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Tuesday, Jan 24, 2006
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King Abdullah bin Abdulaziz
DUBAI : The visit of Saudi Arabia's King Abdullah bin Abdulaziz to India has raised high expectations among the intelligentsia of the six Gulf Cooperation Council (GCC) countries, who see it as a path-breaking event that would set the course of a new round of engagement between the oil rich region and New Delhi.
An editorial in Saudi Arabia's English daily, Arab News, on the eve of his visit said"India and China are political superpowers in the making that already have to be contended with. And as far as business goes, they are very much as much commercial giants as the United States or Europe." Further, the newspaper pointed out that there are political nuances associated with King Abdullah's visit that should not be missed. "Saudi Arabia already has strong, deep-rooted bonds with Pakistan and Malaysia. Ties with India and China are also good, but they are relatively young in comparison. This trip will help entrench them."
`Regional weight, influence'
Writing in his column in the Gulf News from Dubai, Abdullah Al Madani notes that the Saudi monarch's visit was significant "not only because of its nature, level, timing and implications, but because of the two countries' regional weight and influence." He observed that this visit could anchor the "Look East" concept that many in the Gulf have been advocating since the nineties. The groundwork has already been laid as eighteen months ago, the GCC countries Saudi Arabia, Bahrain, United Arab Emirates, Qatar, Oman and Kuwait, and India signed a document to establish an economic partnership with the intent of forming a free trade zone between the two regions.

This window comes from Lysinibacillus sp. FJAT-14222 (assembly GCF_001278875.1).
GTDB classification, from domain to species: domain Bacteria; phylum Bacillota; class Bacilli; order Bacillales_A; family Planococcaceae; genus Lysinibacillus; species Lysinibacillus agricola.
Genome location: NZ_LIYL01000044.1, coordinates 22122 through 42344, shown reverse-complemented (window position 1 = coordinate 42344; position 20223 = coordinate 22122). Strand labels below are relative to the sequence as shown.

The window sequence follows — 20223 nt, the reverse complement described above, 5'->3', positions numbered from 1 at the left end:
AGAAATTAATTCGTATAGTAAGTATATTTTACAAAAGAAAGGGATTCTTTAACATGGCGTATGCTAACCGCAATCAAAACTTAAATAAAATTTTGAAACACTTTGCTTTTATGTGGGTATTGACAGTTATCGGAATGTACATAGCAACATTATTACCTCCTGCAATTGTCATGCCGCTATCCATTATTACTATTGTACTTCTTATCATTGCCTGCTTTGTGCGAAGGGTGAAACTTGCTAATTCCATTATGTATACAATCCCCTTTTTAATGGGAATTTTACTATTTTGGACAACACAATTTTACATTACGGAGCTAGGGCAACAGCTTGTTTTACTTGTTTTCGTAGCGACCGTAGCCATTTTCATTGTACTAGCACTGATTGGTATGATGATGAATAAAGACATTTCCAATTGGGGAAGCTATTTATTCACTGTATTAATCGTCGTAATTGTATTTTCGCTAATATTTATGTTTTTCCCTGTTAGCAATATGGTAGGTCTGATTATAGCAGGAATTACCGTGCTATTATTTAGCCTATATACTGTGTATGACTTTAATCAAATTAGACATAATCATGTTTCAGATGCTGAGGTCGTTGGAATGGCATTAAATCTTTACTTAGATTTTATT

Political irritants erased
Academics in the region's think tanks have noted that King Abdullah's visit comes at a time when the political irritants of the past have been virtually erased. A study by the Dubai-based Gulf Research Center (GRC) has emphasised that since 2001, Saudi Arabia has stated that the Kashmir issue should be resolved through peaceful and meaningful dialogue, "thereby marking a shift from the emphasis on the third-party mediation." The study recommended that " King Abdullah's visit should kick-start a process that will look beyond religion and employment, as well as remain completely independent of Pakistan."
From a Saudi Arabian perspective, India could become a gateway for fostering a deeper relationship between Riyadh, South Asia and South-east Asia. India could also support Saudi Arabia's membership to the Indian Ocean Rim Association for Regional Cooperation. Based on its close ties with Iran, India is well placed to mediate between the GCC countries and Teheran to ease tensions. Besides, Saudi Arabia could take advantages of Indian intellectual resources, as the successes in the Information Technology sector were likely to be replicated in biotechnology, biogenetics and pharmaceuticals.
Saudi Arabia, on its part, should support India's membership to an expanded United Nations Security Council, help India establish linkages with the Organisation of Islamic Conference countries, apart from meeting its growing oil and gas requirements.
The Kingdom could also play its part in ensuring the safety and security of the Indian expatriate population.
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